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Mesa Grande Cultural Park

The Hohokam, the ancestors of the Akimel O’odham (Pima), constructed the Mesa Grande temple mound. With walls made from “caliche,” the calcium carbonate hardpan that forms under our desert soils, the mound is longer and wider than a modern football field and is 27 feet high. Construction of the mound began by AD 1100 and continued to at least AD 1400. A large adobe wall encloses the mound and a large plaza in front of the mound. In one corner of the site, volunteers from the Arizona Museum of Natural History constructed a replica of a Hohokam ballcourt, an open-air structure where ballgames were played using a rubber ball made from a local plant. One of two Hohokam “great mounds” in the Salt River Valley, the Mesa Grande mound was a dramatic symbol of the power of this ancient community. The village surrounding the mound once covered over one-half square mile and was home to perhaps two thousand Hohokam. Situated near the headgates of one of the two largest networks of irrigation canals created in the prehistoric New World, the site of Mesa Grande controlled over 27,000 acres of highly productive farmland. Today, the streets, homes and businesses of Mesa, Arizona now cover most of the site. Preservation of the mound is due to the community and volunteer efforts, and to the foresight of the City in acquiring the six-acre property.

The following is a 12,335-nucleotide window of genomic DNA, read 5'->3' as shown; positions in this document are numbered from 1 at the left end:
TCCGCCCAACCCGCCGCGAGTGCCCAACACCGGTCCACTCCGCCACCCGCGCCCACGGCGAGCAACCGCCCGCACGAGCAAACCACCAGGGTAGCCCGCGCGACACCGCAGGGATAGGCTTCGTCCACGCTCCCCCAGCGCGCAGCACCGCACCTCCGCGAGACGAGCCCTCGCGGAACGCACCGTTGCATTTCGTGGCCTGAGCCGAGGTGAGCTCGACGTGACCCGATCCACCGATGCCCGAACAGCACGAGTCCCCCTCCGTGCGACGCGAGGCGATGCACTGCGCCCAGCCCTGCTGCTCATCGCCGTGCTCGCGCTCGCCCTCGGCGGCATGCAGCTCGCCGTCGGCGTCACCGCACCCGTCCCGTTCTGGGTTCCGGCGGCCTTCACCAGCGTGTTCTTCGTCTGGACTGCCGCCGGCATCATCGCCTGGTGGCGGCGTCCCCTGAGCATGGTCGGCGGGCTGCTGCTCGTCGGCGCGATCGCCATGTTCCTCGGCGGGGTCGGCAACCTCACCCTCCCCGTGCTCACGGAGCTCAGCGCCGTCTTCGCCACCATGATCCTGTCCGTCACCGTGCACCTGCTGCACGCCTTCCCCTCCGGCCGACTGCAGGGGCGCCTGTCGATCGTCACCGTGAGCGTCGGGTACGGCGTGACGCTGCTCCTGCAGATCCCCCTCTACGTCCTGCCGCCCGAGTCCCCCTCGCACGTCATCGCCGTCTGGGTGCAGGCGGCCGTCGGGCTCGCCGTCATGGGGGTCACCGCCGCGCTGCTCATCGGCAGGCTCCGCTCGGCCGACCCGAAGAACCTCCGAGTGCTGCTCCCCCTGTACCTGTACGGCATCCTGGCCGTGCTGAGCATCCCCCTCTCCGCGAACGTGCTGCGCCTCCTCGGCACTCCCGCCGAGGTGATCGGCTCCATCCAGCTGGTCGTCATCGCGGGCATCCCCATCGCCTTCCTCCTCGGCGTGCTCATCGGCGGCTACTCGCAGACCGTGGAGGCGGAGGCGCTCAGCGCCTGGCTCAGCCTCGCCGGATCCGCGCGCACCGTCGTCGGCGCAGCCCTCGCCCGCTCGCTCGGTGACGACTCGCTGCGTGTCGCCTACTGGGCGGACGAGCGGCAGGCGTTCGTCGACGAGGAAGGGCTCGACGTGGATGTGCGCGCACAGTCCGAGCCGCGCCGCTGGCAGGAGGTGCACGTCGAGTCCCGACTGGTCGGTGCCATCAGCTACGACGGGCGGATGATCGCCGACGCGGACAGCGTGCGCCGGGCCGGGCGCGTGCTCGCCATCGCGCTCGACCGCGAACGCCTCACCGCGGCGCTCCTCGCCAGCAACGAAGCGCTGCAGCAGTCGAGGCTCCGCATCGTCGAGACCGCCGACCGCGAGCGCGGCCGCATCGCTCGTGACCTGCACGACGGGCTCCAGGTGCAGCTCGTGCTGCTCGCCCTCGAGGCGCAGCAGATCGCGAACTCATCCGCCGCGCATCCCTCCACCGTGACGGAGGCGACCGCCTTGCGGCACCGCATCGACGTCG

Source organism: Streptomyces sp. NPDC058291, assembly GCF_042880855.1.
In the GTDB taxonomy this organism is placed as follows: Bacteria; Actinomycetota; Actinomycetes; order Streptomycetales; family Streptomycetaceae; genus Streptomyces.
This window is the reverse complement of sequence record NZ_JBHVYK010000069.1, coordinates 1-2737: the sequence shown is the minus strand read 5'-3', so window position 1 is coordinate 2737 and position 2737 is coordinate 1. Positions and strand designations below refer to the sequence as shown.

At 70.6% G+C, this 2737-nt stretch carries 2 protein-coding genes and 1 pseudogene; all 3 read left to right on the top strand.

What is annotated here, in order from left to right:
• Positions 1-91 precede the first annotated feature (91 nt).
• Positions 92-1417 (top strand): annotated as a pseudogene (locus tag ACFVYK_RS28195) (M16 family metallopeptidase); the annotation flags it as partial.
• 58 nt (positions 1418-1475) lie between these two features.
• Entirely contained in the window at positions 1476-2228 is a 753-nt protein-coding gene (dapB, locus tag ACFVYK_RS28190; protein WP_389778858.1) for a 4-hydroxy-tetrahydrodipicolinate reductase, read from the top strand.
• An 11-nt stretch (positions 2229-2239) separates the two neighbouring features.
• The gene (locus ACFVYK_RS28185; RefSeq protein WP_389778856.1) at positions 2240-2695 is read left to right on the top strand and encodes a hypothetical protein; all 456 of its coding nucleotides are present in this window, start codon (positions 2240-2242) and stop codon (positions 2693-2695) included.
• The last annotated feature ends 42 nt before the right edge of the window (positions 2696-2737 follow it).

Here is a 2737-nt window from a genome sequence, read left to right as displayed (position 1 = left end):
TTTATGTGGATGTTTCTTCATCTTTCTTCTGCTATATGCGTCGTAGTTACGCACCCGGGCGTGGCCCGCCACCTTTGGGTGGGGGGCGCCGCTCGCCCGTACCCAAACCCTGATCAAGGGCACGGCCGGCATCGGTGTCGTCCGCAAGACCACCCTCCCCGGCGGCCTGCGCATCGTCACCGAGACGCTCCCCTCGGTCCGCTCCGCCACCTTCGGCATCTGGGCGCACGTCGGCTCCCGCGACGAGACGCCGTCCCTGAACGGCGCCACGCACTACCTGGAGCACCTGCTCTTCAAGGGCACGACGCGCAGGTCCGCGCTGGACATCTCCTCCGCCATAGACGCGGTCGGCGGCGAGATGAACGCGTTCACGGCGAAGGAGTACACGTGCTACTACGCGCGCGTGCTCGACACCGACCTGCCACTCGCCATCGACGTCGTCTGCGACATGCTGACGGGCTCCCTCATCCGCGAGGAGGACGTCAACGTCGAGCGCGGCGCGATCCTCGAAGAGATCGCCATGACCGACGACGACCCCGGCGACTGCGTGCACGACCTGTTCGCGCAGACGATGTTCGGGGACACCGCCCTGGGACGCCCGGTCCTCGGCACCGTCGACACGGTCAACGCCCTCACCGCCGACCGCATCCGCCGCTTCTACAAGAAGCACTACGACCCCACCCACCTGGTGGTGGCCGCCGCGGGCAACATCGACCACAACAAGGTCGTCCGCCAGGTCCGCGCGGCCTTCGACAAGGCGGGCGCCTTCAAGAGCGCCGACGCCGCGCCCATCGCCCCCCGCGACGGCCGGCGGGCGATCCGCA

Our Welcoming Center opened in January 2011. We are open mid-October to May on WThF from 10am to 2pm and SaSu from 10am to 4pm. Cost for our self guided interpretive trail is $5 for adults and $2 for children ages 3-12. Groups of 15 or more people may call 480-644-3553 and prebook for a discounted rate that includes a tour with an archaeologist. We also offer interactive field trips for schools in or visiting the area!

Mesa grande

Contact Information

1000 N. Date Street
Mesa, Arizona 85201

Phone: (480) 644-3075
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